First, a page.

Synthetic materials: Hydrogels that are used in the bone healing and regeneration process can be made of biodegradable polymer materials, such as polyvinyl alcohol (PVA), polyacrylamide (PAM), polyethylene glycol (PEG), Sanya methyl carbonate, poly (lactic acid), and its copolymers, and so on [84]. Unlike natural materials, synthetic polymers have fundamental structural units, so the properties of polymers such as degradation time, porosity, and mechanical properties can be amended for specific applications. Synthetic polymers have reliable material sources and a long shelf-life, so they can be manufactured in large quantities without the risk of immunogenicity. Hydrogels obtained from synthetic polymers are propitious carriers for delivering growth factors, active proteins, and drugs to bone tissue [85,87].

Many researchers and scientists are focused on synthetic materials to developed scaffolds for implementation in the bone healing and regeneration process. Lee et al. [86], utilized new hydrogels composed of adipic acid dihydrazide and poly- (aldehyde guluronate)- PAG as an alternative of alginate hydrogels as cell carriers to embed primary rat cranial osteoblasts into the backbone defect in mice. The experimental process was observed for nine weeks long, nine weeks later the mineralized bone tissue formed at the defect. Synthetic polymers have comprehensive mechanical stiffness and controllable degradation rate. It is stated that the pendant cyclic ester amendment of PCL can inflect the slow drug release. The degradation of amphiphilic PCL-PEG-PCL hydrogel resulting from the strong hydrophobicity and crystallinity of PCL sections. Dey et al. [88] observed that the composition of synthetic copolymers affects the structure and properties of the gels. The formulation method of poly-(vinyl phosphonic acid-co-acrylic acid) (PVPA-co-AA) employed as a bone graft substitute, found that increasing PVPA content formed hydrogels with great swelling capacities, high porosities, and adjustable mechanical and cell adhesion properties. Figure 4 shows the effect of poly (vinylphosphonic acid-co-acrylic acid). Although synthetic materials have the aforementioned advantages, their success is limited by their own innately poor biological activity, acid by-products, and other shortcomings. Hence, synthetic materials can be conjugated with biological and chemical entities to ameliorate the extensive properties of hydrogels. Thoma et al.[90] worked on PEG hydrogels; they divided PEG hydrogels into six groups, conforming to the density of the gel such as physical modification and the effect of polyethylene glycol (PEG) hydrogels amended with the sequence of RGD (chemical modification). Each group was ingrained onto six loci of rabbit skulls. The observation period was six weeks long; after six weeks of observation, they found that chemical or physical amendment had a substantial impact on PEG hydrogel matrix stability, degradation time, and integration into the surrounding hard tissue and soft tissues [88-90].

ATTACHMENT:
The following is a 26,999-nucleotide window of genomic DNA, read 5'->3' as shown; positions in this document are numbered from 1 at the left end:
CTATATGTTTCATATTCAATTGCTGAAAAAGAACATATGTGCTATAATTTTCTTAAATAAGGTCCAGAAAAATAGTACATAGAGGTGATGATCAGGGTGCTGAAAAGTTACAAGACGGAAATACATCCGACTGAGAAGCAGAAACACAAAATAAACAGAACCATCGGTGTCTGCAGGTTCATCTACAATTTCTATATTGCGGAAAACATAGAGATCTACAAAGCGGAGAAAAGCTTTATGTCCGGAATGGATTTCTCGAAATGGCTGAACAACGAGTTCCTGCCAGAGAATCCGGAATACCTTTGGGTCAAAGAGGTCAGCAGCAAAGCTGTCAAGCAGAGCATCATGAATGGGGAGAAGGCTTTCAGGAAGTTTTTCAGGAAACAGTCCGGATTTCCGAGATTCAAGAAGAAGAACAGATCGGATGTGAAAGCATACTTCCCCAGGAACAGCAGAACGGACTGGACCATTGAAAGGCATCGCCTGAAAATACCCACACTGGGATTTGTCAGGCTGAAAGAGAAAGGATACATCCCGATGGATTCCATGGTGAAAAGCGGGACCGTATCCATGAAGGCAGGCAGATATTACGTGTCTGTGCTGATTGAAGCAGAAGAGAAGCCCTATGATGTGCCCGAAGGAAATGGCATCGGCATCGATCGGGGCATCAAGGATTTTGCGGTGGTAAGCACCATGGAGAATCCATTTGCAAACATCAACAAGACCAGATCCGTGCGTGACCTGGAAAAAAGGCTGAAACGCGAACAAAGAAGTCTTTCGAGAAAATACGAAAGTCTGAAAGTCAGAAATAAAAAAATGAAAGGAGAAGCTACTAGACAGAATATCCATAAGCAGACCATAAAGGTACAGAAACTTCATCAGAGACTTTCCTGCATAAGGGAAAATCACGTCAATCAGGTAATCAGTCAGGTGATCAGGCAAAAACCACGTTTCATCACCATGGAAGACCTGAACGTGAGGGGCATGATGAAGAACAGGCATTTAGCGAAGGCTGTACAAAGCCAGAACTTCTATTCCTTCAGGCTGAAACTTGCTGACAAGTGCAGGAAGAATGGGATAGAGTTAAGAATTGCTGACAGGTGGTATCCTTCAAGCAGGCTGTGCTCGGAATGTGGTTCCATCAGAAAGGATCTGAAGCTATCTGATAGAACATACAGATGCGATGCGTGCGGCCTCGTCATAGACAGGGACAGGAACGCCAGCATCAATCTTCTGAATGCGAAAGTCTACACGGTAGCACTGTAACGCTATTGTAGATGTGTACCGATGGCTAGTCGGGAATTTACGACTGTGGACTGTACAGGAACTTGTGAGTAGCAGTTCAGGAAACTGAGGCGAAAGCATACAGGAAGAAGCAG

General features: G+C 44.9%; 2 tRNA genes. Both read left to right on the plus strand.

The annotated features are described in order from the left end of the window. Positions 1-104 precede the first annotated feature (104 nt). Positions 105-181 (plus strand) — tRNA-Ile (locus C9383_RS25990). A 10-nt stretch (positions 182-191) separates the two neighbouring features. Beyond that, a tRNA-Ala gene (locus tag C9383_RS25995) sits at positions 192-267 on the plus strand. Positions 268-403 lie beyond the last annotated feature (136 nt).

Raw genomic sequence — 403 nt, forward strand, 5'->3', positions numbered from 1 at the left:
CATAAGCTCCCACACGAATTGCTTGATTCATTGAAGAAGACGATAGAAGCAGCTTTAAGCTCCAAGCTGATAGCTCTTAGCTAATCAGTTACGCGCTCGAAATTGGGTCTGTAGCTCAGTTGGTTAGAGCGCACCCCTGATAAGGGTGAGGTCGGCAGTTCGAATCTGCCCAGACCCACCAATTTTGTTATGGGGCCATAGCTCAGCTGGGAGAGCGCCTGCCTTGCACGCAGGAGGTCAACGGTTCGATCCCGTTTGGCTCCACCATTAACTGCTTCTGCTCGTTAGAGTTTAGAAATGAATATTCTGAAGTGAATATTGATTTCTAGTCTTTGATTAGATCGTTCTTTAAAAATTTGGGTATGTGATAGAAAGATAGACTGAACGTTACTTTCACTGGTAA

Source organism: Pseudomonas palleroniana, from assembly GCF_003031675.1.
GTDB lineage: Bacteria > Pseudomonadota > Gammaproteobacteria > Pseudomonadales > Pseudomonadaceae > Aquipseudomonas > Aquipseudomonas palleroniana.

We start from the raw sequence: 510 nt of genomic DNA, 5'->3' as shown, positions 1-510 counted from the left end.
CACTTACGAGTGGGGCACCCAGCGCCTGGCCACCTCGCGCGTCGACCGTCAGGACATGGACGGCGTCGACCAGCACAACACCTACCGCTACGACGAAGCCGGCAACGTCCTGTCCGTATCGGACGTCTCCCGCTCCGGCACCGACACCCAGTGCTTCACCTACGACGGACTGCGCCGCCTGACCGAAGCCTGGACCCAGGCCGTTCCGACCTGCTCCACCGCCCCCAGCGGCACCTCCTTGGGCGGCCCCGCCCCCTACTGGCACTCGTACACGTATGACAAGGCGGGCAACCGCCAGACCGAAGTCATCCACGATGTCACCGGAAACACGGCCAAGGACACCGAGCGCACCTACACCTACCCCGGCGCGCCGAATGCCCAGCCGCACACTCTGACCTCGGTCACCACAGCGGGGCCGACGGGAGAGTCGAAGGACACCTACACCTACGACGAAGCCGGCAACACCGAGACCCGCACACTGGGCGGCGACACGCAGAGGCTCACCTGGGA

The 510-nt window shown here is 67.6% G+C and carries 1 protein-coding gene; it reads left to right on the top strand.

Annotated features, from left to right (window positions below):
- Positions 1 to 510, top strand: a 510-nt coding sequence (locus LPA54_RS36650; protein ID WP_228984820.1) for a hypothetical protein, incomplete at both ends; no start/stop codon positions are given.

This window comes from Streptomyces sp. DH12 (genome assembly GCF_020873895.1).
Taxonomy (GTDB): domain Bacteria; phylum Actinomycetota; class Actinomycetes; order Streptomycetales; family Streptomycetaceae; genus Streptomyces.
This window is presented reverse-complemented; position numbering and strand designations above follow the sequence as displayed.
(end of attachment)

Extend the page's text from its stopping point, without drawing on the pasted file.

Injectable hydrogel for bone regeneration process

Hydrogels can absorb various folds of water into their structures without disintegrating therefore mimicking the natural tissue environment [4]. Over the past few years, injectable in situ forming hydrogels has been broadly researched for tissue engineering and orthopedic applications. Unlike the use of a pre-fabricated scaffold which required medical implantation, hydrogels can be injected into the defect site to confront any geometrical defects and with insignificantly interfering procedures [7,8,41-43]. Hydrogels are exceptional platforms of biomaterials that are used to fill the bone defects in non-load bearing sites, which do not require high mechanical strength. Furthermore, the injectable hydrogels are used to fortify the injured bone tissue and act as a carrier for delivering therapeutic agents and cells. Figure 5 represents the schematic representation of injectable hydrogel. Injectable hydrogels attain the site of the defect and deliver plastered biomolecules or cells and then form a gel through transitional characteristics when a response to a stimulus changes the physical or chemical properties [78-80].